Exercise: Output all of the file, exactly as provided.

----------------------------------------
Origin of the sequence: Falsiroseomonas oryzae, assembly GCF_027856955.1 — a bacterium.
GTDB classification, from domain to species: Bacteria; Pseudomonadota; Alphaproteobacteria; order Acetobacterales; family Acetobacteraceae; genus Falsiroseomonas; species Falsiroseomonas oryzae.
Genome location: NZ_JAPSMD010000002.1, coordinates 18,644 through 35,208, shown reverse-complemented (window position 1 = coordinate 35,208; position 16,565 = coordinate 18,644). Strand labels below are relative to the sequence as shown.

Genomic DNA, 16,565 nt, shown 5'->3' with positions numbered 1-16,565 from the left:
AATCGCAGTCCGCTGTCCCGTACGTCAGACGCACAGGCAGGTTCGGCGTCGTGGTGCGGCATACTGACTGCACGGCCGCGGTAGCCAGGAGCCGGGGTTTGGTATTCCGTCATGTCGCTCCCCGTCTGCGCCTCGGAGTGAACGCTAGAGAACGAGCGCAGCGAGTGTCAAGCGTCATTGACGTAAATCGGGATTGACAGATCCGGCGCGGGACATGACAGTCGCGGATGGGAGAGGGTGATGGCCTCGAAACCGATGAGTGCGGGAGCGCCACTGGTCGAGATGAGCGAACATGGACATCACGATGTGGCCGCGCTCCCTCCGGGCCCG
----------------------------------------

Origin of the sequence: Falsiroseomonas oryzae, assembly GCF_027856955.1 — a bacterium.
GTDB classification, from domain to species: Bacteria; Pseudomonadota; Alphaproteobacteria; order Acetobacterales; family Acetobacteraceae; genus Falsiroseomonas; species Falsiroseomonas oryzae.
Genome location: NZ_JAPSMD010000002.1, coordinates 18,644 through 35,208, shown reverse-complemented (window position 1 = coordinate 35,208; position 16,565 = coordinate 18,644). Strand labels below are relative to the sequence as shown.

Genomic DNA, 16,565 nt, shown 5'->3' with positions numbered 1-16,565 from the left:
AATCGCAGTCCGCTGTCCCGTACGTCAGACGCACAGGCAGGTTCGGCGTCGTGGTGCGGCATACTGACTGCACGGCCGCGGTAGCCAGGAGCCGGGGTTTGGTATTCCGTCATGTCGCTCCCCGTCTGCGCCTCGGAGTGAACGCTAGAGAACGAGCGCAGCGAGTGTCAAGCGTCATTGACGTAAATCGGGATTGACAGATCCGGCGCGGGACATGACAGTCGCGGATGGGAGAGGGTGATGGCCTCGAAACCGATGAGTGCGGGAGCGCCACTGGTCGAGATGAGCGAACATGGACATCACGATGTGGCCGCGCTCCCTCCGGGCCCG